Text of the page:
The ‘Sage on the Stage’ method of teaching uses direct instruction to transmit knowledge. In other words, a teacher shares his or her knowledge with the class by delivering lectures, or, in the online world, by delivering content. The learners are expected to passively absorb the information and regurgitate it at another time, usually by answering multiple choice questions.
In contrast, the ‘Guide on the Side’ facilitates discussion, collaboration, and interaction. Learners are expected to interact with the materials and each other, adding new information to prior learning to build new knowledge. A couple of years ago I was at an instructional design conference where the facilitator gave a 2 hour lecture on learning theories. At the end of the lecture, many of the participants were still in the dark about the relevance of learning theories to their work developing and designing course ware.
How would I explain the importance of learning theories to course development? Well, I’d get the audience to participate by asking questions, as in this example:
You’re going to teach someone to type. What would you do: (A) have the learners discuss the best way to tackle the problem (B) Show them a similar activity and then ask them to apply it to typing (C) Put them in front of a keyboard and give them practice activities.
A is constructivist, B is cognitivist, and C is behaviorist.
In this case, “C” seems like the right approach, doesn’t it? We learn to type through practice and repetition. Behaviorist approaches to learning look for a change in behaviour; in this case, from unskilled to expert. Think of other areas where a behaviorist approach to learning makes sense. Here’s one of mine: Skilled trades, i.e. welder. All welders must learn similar skills, methods, and procedures. Learning strategies based on behaviorism focus on promoting retention of basic facts, skills or procedures. Most IDs wouldn’t use a behaviorist strategy if they were trying to promote higher order thinking.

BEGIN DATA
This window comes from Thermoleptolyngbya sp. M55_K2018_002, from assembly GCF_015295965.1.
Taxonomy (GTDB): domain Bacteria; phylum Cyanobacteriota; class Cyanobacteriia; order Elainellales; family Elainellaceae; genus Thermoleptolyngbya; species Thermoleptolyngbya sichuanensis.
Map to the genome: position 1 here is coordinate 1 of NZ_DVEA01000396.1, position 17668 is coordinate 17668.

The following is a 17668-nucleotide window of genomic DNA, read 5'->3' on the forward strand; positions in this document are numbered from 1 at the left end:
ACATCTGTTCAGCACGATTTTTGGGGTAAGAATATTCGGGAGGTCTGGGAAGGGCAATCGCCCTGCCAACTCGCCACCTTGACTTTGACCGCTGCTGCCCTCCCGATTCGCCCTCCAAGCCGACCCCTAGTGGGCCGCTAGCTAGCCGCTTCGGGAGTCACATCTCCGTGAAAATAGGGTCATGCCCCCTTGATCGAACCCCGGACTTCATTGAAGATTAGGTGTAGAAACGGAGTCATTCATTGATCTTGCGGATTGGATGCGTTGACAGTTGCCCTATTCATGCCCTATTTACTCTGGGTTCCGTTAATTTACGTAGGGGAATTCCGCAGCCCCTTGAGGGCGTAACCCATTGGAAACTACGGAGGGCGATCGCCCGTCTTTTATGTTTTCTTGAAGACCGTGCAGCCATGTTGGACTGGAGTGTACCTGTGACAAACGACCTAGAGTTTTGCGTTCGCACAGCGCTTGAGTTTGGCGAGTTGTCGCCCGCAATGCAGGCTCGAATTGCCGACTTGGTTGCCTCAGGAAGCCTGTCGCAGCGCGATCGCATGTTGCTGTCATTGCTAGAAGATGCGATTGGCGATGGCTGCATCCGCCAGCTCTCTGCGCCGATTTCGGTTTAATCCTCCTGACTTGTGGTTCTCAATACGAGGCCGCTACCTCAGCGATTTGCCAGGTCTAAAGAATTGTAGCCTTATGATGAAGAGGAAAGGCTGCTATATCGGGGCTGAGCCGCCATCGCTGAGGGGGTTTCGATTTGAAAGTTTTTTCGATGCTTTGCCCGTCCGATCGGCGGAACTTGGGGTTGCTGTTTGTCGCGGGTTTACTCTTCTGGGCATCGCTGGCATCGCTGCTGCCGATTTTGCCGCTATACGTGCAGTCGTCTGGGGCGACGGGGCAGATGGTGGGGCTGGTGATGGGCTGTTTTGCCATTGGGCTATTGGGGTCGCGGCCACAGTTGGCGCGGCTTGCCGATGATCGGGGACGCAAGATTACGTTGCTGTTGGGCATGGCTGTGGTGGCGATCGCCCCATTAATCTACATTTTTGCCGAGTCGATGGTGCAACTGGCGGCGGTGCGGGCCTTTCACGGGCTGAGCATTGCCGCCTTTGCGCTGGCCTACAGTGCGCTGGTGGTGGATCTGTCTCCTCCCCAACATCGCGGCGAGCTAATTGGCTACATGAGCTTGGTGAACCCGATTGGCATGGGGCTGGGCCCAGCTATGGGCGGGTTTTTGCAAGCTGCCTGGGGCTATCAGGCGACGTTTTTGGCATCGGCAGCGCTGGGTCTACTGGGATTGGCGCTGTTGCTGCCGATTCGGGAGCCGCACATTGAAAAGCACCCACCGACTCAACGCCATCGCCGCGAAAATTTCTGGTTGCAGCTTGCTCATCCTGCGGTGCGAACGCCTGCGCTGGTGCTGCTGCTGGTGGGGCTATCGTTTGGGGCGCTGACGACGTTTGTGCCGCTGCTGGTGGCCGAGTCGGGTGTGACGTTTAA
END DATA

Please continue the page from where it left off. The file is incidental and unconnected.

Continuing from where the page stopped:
How about if you were teaching an advanced programming class? It’s not so much about repetition as it is about processing new information - in the light of prior learning - to create new learning. So if I know how to write a program in Java, I can build on that knowledge to create a program in a new language. My program may have different routines than yours, but we each achieve similar results. Cognitivist learning strategies are best used where you want your learners to reason, problem-solve, or process information.
In graduate school, we talked…a lot. We debated, discussed, and argued all the time. We learned from those discussions. Constructivist theories promote just this sort of collaboration and debate, because of the belief that all knowledge is constructed, collaborative, and social. It’s not independent; it’s created through our own interpretations and experiences. Constructivist theories also promote higher level thinking, problem-solving, and collaboration, but the focus is on group work and the construction of shared meanings.
This all sounds pretty straight-forward, doesn’t it? But here’s the catch: You first have to have the foundation before you can build on it. After you’ve learned the basics of your trade or profession, you can use that knowledge to build new knowledge. For adults, we do seem to learn best in a collaborative environment. We certainly like to be involved in our learning, and most of us see little value in passively waiting for the ‘Sage’ to share their knowledge with us.